Fans of The List know we can't resist a story like this; thanks to The Daily Meal (thedailymeal.com) for most of these wonderfully weird halls of gustatory history.
The National Mustard Museum (mustardmuseum.com), Middleton, Wis.
Some might think this condominium of condiments is laying it on a bit thick by describing itself as "home to the world's largest collection of mustards and mustard memorabilia," but we defy any other mustard collection to equal this redolent repository's more than 5,300 varieties from all 50 states and some 60 nations around the globe. Here, too, you'll find esoterica such as the famed Gibbons Collection of mustard pots, along with antique tins, vintage ads and more. Every year on Aug. 6, National Mustard Day, the place offers free hot dogs, spicy entertainment and enough of the yellow stuff to fill the Washington, D.C., Tidal Basin, so this is a Goulden opportunity for a group excursion.
The Jell-O Gallery (jellogallery.org), Le Roy, N.Y.
No, this is not a Bill Cosby vanity project, but an actual exhibition gallery devoted to myriad aspics, er, aspects of America's great gelatinous dessert. Along with vintage packaging and memorable print ads and commercials featuring legendary celebs such as Jack Benny, Lucille Ball, Andy Griffith and Kate Smith, you'll find an irresistible gift store stocked with books (such as The Joy of Jell-O Molds), license-plate holders, tote bags, T-shirts and boxers (who wouldn't want to wear underwear emblazoned with the Jell-O logo?). Just follow the Jell-O brick road to picturesque Le Roy in Upstate New York, chill and enjoy.
The Spam Museum (spam.com/games/museum), Austin, Minn.
Here are a full 16,500 square feet devoted to the storied spiced-ham meat product, first concocted here at the Hormel Foods Corp. plant in 1937. Along with the requisite displays of the product's packaging and advertising through the years, there are lots of recipes (e.g., Hawaiian Spamburgers, Spam Tacos, Spambalaya Jambalaya), information on upcoming Spam festivals, Spam trivia contests and more. The gift shop offers items such as Spam travel mugs, Spam air-fresheners (!) and Spam fleece hats (they go great with your Jell-O boxers). Get on their e-mail list, but expect a lot of…well, you know.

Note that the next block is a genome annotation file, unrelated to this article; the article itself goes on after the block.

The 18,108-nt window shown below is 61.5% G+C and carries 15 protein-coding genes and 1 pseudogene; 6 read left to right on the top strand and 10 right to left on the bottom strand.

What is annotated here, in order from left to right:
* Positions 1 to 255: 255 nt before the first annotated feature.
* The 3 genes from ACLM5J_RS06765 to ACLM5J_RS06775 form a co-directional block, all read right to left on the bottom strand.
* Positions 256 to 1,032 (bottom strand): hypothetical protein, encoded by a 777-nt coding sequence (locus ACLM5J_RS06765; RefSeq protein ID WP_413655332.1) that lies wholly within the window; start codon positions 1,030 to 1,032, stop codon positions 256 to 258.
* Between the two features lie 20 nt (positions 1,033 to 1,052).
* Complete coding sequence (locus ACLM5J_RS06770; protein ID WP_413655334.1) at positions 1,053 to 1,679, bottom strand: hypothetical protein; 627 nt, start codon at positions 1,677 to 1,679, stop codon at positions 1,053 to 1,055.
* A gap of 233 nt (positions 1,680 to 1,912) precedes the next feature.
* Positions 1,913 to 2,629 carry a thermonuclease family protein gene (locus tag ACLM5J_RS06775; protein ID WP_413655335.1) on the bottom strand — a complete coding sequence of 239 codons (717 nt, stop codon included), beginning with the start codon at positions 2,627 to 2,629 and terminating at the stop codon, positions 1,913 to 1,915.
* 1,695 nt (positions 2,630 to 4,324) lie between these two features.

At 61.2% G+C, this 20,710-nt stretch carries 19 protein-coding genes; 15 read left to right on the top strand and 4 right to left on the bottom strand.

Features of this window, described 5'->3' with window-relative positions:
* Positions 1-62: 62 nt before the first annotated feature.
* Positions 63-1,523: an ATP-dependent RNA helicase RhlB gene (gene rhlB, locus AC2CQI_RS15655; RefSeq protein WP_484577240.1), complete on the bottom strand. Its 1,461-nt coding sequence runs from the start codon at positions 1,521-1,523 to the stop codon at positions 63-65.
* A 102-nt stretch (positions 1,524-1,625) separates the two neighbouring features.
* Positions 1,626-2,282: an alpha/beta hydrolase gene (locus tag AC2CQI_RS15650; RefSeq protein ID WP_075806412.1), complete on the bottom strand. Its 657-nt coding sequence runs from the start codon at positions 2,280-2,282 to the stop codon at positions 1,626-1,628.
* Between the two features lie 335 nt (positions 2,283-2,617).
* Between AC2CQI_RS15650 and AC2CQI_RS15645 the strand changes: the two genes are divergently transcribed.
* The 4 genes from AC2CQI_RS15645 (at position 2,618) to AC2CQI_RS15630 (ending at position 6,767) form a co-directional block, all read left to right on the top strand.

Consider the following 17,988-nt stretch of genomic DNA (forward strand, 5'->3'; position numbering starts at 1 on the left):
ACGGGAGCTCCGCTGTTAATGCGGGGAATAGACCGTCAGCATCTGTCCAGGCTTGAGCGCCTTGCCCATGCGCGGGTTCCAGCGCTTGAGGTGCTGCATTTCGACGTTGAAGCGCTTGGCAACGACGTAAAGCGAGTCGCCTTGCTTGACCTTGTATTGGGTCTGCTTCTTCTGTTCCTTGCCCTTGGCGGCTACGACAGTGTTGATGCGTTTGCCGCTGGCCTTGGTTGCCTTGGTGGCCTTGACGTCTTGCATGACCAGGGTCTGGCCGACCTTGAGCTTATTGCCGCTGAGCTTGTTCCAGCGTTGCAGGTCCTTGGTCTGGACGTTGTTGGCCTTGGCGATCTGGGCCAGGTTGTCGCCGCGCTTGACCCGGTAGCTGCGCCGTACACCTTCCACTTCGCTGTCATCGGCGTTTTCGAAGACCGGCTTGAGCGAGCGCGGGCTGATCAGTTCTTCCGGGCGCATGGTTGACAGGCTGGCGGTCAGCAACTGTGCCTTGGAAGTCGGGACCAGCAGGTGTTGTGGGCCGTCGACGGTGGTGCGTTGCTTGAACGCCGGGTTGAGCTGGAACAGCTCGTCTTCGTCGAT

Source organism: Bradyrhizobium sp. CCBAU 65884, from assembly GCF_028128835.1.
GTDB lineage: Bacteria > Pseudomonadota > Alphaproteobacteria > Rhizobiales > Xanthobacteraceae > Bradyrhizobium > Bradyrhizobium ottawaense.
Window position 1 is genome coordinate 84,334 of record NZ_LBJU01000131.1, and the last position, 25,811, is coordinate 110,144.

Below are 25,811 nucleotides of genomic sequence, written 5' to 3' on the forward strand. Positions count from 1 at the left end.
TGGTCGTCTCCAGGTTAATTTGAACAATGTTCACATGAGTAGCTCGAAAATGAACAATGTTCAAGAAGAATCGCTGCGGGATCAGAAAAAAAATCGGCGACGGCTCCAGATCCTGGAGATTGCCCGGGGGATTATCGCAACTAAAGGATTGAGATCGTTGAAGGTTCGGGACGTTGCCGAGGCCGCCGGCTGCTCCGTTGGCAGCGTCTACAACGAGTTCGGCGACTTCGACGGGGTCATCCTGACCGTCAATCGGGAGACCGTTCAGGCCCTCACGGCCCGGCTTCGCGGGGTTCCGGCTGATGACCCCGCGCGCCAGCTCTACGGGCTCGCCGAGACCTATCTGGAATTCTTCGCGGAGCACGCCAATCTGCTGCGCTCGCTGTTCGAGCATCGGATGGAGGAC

The Idaho Potato Museum (potatoexpo.com), Blackfoot, Idaho
We can't say it any better than they do: "The Idaho Potato Museum is a unique museum that appropriately showcases Idaho's Famous Potatoes™. Rich graphics…will lead you through the revolution of the potato industry, from the original potato planted in Idaho to the largest potato chip made by the Pringle's Co. in Jackson, Tenn." Housed in the landmark former Oregon Short Line Railroad Depot, the museum offers stirring displays (including videos) on growing and harvesting, nutrition, potato trivia and more. Bonus: Every ticket purchased by an out-of-stater entitles the visitor to a free box of hash browns. This spud's for you!
Museum of Food Anomalies (hanttula.com/exhibits/mofa)
This web-only museum is part of the broader Hanttula site, which itself defies description (a loose collection of projects such as the Website Blessing Service, where you can obtain a blessing from one of Hanttula's ordained online ministers and receive an "authentic Certificate of Sanctity," and "Inside the Magic 8-Ball," an investigation of what really goes on inside that famous prognosticating toy). MoFA, as it calls itself, offers reader-submitted photos and descriptions of edible oddities such as a green pepper with vampire-like "teeth," a donut with menacing "eyes," a Cheerio with a heart-shaped hole and all manner of foodstuffs bearing the image of a well-known religious figure -- whose name we could barely suppress while looking at some of this.
Sources: The Daily Meal, Meetings & Conventions